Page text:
A cat playing a game of whack-a-mole, a goat hitching a ride on the back of donkey, and a flying squirrel that’s eaten too much.
Besides being animals, they have something else in common. They’re all stars in viral videos.
With millions of views these lucky clips draw a lot of eyeballs. This is good news for the creators, who can monetize the views. And mainstream news sites and tabloids like them as well, since ithey can add some amusement to their online publications.
The problem, however, is that quite a few websites don’t pay for the viral content they put up. In some cases, they assume that videos can be shared freely, while others ignore the copyright issue on purpose.
According to a complaint submitted to a US District Court late last week,
popular British tabloid Daily Mail is guilty of the latter. The lawsuit was filed by Rumble, a company that manages the rights of hundreds of thousands of viral videos.
Rumble informs the court that it’s representing small creators who often don’t have the means to put up a fight against companies that ‘steal’ their content.
“By themselves, these individual content creators cannot effectively police and enforce their copyrights against those infringers who use their videos without approval, authorization or paying anything,” Rumble writes.
“These serial infringers can and do make very large sums of money using these copyright-protected videos without ever paying one penny to the content-creator,” the company adds.
Initially, Rumble and the Daily Mail had a license agreement to use the videos on their website. However, according to the complaint, the British tabloid continued to publish them after the license expired.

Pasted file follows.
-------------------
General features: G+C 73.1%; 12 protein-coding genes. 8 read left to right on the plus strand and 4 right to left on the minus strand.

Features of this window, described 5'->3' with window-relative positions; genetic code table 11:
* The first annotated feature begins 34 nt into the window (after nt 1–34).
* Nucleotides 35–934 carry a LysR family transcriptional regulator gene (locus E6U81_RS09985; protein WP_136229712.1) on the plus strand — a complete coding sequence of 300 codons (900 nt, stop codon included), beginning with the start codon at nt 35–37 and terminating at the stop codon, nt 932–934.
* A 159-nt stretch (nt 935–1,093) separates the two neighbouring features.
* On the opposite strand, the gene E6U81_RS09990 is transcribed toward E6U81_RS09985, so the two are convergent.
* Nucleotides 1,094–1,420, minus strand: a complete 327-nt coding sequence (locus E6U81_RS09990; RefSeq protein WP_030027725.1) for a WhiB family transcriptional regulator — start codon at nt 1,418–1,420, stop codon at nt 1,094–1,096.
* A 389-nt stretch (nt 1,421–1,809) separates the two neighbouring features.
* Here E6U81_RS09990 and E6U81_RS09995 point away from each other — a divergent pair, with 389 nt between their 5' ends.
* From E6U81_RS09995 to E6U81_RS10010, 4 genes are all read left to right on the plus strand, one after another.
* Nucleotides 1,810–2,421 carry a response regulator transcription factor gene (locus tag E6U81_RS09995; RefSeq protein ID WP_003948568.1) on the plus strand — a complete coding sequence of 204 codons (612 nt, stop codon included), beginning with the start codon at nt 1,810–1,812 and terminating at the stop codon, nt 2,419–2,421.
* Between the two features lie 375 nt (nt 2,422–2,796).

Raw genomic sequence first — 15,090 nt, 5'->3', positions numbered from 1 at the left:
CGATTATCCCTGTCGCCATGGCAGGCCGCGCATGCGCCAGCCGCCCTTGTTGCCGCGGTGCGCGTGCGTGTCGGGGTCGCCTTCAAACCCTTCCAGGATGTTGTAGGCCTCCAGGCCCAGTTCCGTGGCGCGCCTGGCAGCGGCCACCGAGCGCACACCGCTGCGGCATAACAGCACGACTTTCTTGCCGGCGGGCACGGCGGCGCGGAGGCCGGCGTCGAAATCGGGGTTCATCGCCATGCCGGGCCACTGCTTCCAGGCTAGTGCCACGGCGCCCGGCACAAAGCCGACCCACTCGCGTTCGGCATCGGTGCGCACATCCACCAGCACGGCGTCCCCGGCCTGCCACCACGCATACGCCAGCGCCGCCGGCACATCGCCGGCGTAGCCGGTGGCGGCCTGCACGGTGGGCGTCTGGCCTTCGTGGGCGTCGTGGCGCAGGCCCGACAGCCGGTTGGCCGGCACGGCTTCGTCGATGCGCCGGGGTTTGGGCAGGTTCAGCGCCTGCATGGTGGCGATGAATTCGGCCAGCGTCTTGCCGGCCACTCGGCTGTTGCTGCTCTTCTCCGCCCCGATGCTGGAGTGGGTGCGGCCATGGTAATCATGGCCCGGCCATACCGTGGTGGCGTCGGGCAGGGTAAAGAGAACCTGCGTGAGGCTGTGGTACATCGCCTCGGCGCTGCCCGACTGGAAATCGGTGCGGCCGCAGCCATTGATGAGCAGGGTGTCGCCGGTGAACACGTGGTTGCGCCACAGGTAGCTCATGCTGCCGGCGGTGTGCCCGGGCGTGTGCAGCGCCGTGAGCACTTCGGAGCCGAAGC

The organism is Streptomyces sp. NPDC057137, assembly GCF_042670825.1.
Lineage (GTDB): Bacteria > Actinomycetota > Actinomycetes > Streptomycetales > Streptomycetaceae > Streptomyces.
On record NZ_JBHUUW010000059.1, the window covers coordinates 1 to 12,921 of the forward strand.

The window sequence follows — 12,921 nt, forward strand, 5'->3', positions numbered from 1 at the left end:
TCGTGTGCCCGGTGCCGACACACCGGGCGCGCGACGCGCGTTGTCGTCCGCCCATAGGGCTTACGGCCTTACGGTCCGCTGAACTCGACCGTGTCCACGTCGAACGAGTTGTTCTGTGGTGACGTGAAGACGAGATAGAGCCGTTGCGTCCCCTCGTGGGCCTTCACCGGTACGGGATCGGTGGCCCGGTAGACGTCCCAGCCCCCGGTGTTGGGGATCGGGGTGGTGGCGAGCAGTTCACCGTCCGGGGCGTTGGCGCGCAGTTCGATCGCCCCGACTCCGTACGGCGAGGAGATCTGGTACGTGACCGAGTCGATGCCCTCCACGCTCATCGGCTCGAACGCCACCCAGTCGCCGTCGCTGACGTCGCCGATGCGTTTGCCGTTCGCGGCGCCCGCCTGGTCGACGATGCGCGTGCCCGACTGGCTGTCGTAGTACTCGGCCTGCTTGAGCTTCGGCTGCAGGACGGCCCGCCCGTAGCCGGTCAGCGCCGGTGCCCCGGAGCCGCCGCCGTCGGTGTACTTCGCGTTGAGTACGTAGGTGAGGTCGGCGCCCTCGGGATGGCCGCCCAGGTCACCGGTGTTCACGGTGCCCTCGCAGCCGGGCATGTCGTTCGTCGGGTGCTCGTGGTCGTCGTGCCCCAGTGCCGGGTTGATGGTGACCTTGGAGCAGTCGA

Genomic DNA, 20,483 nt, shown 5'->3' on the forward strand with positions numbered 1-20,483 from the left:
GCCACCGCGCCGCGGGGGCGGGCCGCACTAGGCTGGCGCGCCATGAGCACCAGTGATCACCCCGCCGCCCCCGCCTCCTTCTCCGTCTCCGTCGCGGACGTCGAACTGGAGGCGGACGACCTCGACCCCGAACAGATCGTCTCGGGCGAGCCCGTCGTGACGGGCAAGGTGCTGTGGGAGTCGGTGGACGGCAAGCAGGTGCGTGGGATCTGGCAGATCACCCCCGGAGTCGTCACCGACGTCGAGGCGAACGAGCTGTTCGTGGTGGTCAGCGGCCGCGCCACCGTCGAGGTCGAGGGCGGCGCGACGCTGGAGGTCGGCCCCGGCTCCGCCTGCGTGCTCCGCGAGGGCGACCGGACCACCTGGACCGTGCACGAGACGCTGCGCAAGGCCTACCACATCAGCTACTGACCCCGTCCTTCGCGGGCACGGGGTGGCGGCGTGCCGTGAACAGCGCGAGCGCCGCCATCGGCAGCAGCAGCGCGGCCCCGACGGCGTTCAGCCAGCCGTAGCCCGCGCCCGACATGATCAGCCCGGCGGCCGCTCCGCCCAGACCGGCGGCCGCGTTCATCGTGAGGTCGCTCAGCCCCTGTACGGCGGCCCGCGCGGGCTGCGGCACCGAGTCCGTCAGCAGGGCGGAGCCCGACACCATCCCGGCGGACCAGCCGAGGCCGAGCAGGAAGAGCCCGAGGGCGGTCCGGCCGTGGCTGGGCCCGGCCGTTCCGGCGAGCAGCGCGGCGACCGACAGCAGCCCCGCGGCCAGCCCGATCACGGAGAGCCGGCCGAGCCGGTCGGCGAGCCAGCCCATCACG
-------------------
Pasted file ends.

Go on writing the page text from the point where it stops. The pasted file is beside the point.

When the infringing usage continued, Rumble retained legal counsel to solve the matter, but that didn’t help either. This eventually culminated in legal action.
“Rumble asserts that the infringement here is of the most bold and bald-faced kind, exhibiting an utter disrespect for the copyrights of others,” the complaint reads.
“That [the infringment] is ‘willful’ in the factual and legal sense of the word is beyond dispute, such that the ultimate damages to be awarded will be reasonably and justifiably enhanced, including an award of Rumble’s attorneys fees as well.”
Rumble expects that Daily Mail will claim that they were not aware of the infringing activities so cautions the court not to fall for these type of excuses. The video platform stresses that turning a blind eye to the copyrights of others is part of the tabloid’s playbook, and plans to prove this at trial.
With dozens of videos listed in the legal paperwork, the potential piracy damages requested by the company are around $10,000,000. In addition, Rumble asks for an injunction to stop the infringing activity as soon as possible.
While Rumble prides itself for sticking up for the small guy, as the main rightsholder it has a direct financial interest in the case, of course. We asked the company whether the creators will also get a share of any potential damages, but at the time of publication, we have yet to hear back.
A copy of the complaint is available here (pdf).